Khorasan Province

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Khorasan Province
استان خراسان
Former Province
Map of Iran with Khorasan highlighted
Location of Khorasan within Iran (pre-2004)
Country  Iran
Dissolved September 2004
Time zone IRST (UTC+03:30)
 • Summer (DST) IRST (UTC+04:30)
Main language(s) Persian
Timurid conqueror Babur exiles his treacherous relative Muḥammad Ḥusaym Mīrzā to Khorasan.

Khorasan (Persian: استان خراسانAbout this sound listen ) (also transcribed as Khurasan and Khorassan, also called Traxiane during Hellenistic and Parthian times) was a province in north eastern Iran, but historically referred to a much larger area east and north-east of the Persian Empire. The name Khorasan is Persian and means "where the sun arrives from." The name was given to the eastern province of Persia during the Sassanid Empire.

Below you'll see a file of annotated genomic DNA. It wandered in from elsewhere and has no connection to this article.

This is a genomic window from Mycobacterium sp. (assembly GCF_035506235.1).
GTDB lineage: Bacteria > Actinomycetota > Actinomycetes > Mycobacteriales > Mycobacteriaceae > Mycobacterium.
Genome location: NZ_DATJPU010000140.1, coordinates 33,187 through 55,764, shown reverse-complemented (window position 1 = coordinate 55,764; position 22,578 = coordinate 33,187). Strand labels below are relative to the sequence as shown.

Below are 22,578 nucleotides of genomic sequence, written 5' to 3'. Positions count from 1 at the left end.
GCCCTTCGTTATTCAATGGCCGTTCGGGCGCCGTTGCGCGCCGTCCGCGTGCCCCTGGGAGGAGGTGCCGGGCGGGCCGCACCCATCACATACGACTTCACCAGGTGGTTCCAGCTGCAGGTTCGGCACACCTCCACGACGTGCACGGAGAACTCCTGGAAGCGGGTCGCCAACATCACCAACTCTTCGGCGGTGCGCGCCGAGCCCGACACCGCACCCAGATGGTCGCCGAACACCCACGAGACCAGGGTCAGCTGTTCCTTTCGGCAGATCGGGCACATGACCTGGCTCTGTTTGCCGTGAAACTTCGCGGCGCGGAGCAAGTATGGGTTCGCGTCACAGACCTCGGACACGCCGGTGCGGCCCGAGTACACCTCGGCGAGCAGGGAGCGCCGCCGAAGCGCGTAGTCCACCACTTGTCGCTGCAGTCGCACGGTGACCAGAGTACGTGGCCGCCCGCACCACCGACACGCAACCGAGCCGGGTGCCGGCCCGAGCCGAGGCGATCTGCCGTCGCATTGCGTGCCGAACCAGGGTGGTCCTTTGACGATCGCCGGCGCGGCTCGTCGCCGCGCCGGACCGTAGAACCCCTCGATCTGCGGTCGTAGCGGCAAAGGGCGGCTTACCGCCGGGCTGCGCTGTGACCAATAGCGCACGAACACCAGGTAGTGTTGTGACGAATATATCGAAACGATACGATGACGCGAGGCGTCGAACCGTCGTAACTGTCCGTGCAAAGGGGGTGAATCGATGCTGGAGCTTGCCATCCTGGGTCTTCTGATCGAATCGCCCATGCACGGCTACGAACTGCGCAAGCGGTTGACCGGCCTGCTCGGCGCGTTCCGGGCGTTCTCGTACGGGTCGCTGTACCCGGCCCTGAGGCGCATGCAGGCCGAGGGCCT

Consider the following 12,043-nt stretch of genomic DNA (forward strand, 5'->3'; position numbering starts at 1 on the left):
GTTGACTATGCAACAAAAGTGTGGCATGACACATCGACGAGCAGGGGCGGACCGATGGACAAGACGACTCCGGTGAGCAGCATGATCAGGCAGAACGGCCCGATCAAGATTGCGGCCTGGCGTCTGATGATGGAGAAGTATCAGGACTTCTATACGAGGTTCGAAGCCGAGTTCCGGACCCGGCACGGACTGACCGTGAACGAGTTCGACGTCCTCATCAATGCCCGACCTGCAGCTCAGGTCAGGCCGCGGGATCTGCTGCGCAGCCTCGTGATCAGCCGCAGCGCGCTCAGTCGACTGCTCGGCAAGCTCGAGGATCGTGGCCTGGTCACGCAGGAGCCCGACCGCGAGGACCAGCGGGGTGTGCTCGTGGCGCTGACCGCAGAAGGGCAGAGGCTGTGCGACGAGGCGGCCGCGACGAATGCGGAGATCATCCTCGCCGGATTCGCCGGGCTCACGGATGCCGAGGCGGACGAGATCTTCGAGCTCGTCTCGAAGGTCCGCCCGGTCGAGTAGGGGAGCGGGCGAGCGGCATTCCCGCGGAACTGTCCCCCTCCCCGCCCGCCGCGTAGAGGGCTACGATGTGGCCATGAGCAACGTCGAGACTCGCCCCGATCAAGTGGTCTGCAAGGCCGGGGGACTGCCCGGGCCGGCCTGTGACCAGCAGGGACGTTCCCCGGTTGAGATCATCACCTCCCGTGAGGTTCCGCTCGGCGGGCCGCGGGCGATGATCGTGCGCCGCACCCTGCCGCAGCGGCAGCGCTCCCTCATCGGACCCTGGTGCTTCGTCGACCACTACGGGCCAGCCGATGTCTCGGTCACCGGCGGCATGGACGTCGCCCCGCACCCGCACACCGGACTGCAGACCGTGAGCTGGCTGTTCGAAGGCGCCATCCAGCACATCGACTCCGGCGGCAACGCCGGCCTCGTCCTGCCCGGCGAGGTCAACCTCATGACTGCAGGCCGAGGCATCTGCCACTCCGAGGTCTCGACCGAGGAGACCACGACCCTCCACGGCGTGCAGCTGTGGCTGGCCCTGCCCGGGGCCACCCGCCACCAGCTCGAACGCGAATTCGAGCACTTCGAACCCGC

Khorasan was the largest province of Iran until it was divided into three provinces in September 2004:[1]

Some parts of the province were added to

The older Persian province of Khorasan included parts which are today in Iran, Afghanistan, Tajikistan, Turkmenistan and Uzbekistan. Some of the main historical cities of Persia are located in the older Khorasan: Nishapur and Tus (now in Iran), Merv and Sanjan (now in Turkmenistan), Samarkand and Bukhara (both now in Uzbekistan), Herat and Balkh (now in Afghanistan), Khujand and Panjakent (now in Tajikistan). In its long history, Khorasan knew many conquerors and empires: Greeks, Mauryans, Arabs, Seljuk Turks, Safavids, Baloch, Pashtuns and others.

The major ethnic groups in this region are Persians with Kurdish, Turks and Turkmen minorities. Most of the people in the region speak closely related modern day dialects of Persian. The largest cluster of settlements and cultivation stretches around the city of Meshed northwestward, containing the important towns of Quchan, Shirvan, and Bojnurd. The languages spoken in Khorasan is Persian.

In August 1968 and September 1978, the region was the scene of two major earthquakes that left 12,000 and 25,000 people dead, respectively.

References[edit]

  1. ^ "Razavi Khorasan Province". Mashhad University of Medical Sciences. Retrieved 6 July 2013. 

See also[edit]